In the bd1-N mutant tassel primordia, SMs initiate an outer glume (Fig. 1K), initiate a meristem in the axil of that glume, and then continue this pattern indeterminately, as revealed by SEM (Fig. 1, L and M). Later, each of these axillary meristems initiates floral organs (Fig. 1N). The identity of the mutant meristem can be considered BM-like because it initiates a series of spikelets indeterminately, although the spikelets are not in pairs. We conclude that BD1 functions to repress indeterminate branching in both inflorescences, but its absence has different consequences, possibly owing to other genetic factors.

The BD1 gene was cloned by transposon tagging withMutator (Mu) (5). The sequence flanking a cosegregating Mu1 element revealed an open reading frame that encodes a putative protein of 315 amino acids with similarity to the ethylene-responsive element–binding factor (ERF) class of transcription factors (Fig. 2A). Analysis of mutant alleles revealed a frameshift mutation upstream of the ERF domain that resulted in a premature stop codon inbd1-2, a transition mutation within the ERF domain that introduces a premature stop codon in bd1-N, and a deletion of the 3′ end of the gene that is predicted to remove the last 10 amino acids in bd1-3 (fig. S1).

Figure 2

Sequence and expression of bd1. (A) ClustalW alignment of the ERF domains of BD1, the duplicate locus BD1B, putative orthologs from other grasses, and theArabidopsis LEAFY PETIOLE and ESR1 proteins. (B) Northern blot with 2 μg of poly(A)+ RNA from maize inbred OH43 root (lane 1), leaf (lane 2), embryo (lane 3), shoot (lane 4), tassel (lane 5), and ear (lane 6) tissue probed with the 3′ UTR of thebd1 cDNA. (Bottom) Hybridization with the maizeubiquitin cDNA. (C) Northern blot with 1 μg of poly(A)+ RNA from 0.5-cm ears of OH43 (lane 1), bd1-2 (lane 2),bd1-mum::20250 (lane 3), bd1-N2355(lane 4), bd1-ref (lane 5), and bd1-3 (lane 6). (Bottom) Hybridization with the zap1a cDNA (24). (D) Maximum likelihood tree of the grass bd1-like genes excluding regions of ambiguous alignment. Numbers above branches are branch lengths (substitutions per site); numbers below branches are bootstrap values.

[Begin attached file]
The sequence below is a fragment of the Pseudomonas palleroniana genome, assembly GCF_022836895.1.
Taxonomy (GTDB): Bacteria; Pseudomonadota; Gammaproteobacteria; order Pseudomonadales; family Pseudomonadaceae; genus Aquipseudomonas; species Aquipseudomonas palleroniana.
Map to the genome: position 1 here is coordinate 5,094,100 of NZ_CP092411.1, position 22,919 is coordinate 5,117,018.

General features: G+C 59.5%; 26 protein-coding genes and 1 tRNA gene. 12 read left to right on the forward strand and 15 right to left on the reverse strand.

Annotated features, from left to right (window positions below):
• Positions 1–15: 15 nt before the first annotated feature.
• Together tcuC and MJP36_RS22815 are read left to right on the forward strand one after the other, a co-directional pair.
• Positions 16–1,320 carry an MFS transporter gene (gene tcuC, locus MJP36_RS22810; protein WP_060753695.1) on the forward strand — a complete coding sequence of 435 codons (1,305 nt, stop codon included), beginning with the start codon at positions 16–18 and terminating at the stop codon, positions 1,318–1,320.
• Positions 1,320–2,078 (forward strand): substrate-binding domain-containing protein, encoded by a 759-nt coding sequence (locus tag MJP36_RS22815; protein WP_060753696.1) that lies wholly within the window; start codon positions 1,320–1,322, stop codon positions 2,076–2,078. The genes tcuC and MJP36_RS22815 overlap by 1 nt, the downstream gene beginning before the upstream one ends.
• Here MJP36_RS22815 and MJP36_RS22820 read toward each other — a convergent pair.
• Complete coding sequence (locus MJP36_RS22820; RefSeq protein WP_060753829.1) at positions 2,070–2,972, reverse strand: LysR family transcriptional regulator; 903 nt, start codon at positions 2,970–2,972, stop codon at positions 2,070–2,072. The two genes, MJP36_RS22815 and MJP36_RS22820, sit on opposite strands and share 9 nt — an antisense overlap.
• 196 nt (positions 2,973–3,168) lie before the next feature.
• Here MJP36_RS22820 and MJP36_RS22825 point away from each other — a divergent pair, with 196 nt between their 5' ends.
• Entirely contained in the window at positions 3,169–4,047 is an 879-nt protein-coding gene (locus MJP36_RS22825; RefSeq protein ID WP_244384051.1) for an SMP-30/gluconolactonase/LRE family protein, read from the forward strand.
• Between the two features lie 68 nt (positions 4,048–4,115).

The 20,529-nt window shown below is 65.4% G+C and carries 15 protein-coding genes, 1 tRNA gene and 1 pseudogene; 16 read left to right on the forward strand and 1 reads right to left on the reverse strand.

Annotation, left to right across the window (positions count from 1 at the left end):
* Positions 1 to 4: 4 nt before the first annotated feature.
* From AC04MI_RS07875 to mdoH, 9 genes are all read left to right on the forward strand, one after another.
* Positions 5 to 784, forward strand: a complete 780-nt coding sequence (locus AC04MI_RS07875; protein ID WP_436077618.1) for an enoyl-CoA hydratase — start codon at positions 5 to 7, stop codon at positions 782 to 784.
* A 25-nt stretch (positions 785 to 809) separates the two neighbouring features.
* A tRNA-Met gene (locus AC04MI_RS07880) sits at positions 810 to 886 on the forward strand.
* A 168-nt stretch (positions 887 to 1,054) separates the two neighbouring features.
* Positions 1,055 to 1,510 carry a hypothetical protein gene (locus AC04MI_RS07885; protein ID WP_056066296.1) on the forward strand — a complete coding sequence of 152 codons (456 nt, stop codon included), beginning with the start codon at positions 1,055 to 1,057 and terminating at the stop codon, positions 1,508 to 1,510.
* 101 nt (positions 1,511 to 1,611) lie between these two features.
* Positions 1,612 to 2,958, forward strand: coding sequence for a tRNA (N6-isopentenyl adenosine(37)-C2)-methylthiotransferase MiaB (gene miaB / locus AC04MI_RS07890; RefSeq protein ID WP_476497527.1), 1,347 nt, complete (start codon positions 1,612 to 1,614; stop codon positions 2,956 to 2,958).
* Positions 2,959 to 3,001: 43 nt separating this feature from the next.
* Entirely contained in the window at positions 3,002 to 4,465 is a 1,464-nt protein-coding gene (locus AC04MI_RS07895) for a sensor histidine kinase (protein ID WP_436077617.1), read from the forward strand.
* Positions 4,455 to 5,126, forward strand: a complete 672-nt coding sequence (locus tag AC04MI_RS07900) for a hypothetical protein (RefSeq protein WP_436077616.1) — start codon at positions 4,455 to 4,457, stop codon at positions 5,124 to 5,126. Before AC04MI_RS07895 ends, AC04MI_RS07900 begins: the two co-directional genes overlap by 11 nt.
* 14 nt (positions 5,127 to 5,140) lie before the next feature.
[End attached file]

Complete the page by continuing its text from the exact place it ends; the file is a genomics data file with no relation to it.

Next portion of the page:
A related gene, bd1b, was cloned from a bacterial artificial chromosome (BAC) library and mapped to chromosome 2L, which is likely to be a segmental duplication of chromosome 7L where bd1maps (6); this suggests that it is a duplicate locus. Similar bd1 genes were cloned from rice and sorghum BAC libraries, and from Setaria italica (foxtail millet),Panicum miliaceum (common millet), Avena sativa(oats), and Eleusine coracana (finger millet) by polymerase chain reaction (PCR) with degenerate primers. All members of thebd1 gene family in grasses have complete amino acid identity within the ERF domain and 45 to 75% identity overall (Fig. 2A). A maximum likelihood tree (Fig. 2D) indicates that the genes have evolved largely in accordance with the species tree (7), which is consistent with a hypothesis of conserved function. In contrast, bd1b shows an accelerated rate of evolution, retaining an open reading frame and the conserved ERF domain, but elsewhere diverging in sequence from bd1. This rapid accumulation of mutations suggests a change or loss of function inbd1b.

The ERF domain is a plant-specific DNA binding motif (8). ERF containing transcription factors function in ethylene-mediated pathogen response as well as cold and abiotic stress responses (9). In Arabidopsis, two dominant developmental mutants result from ectopic expression of ERF genes. One is leafy petiole, which causes the leaf blade to extend down the petiole (10), and the other is tiny, which causes severe dwarfism (11). Overexpression of another relatedArabidopsis ERF gene, ESR1 (12), confers cytokinin-independent regeneration of shoots from callus tissue, which indicates that some of these genes operate in hormone-related pathways.

To determine the tissue-specific expression pattern of bd1, the 3′ UTR of the cDNA, which shares no sequence identity withbd1b, was used to probe RNA blots (Fig. 2B). A single transcript was detected only in ear and tassel tissue. Nobd1 transcript was detected in the bd1-N,bd1-2, bd1-3, and bd1-refalleles (Fig. 2C). The weak bd1-mum::20250 allele displayed reduced transcript of a slightly smaller size, consistent with studies of Mu1 insertions into 5′ untranslated leaders (13).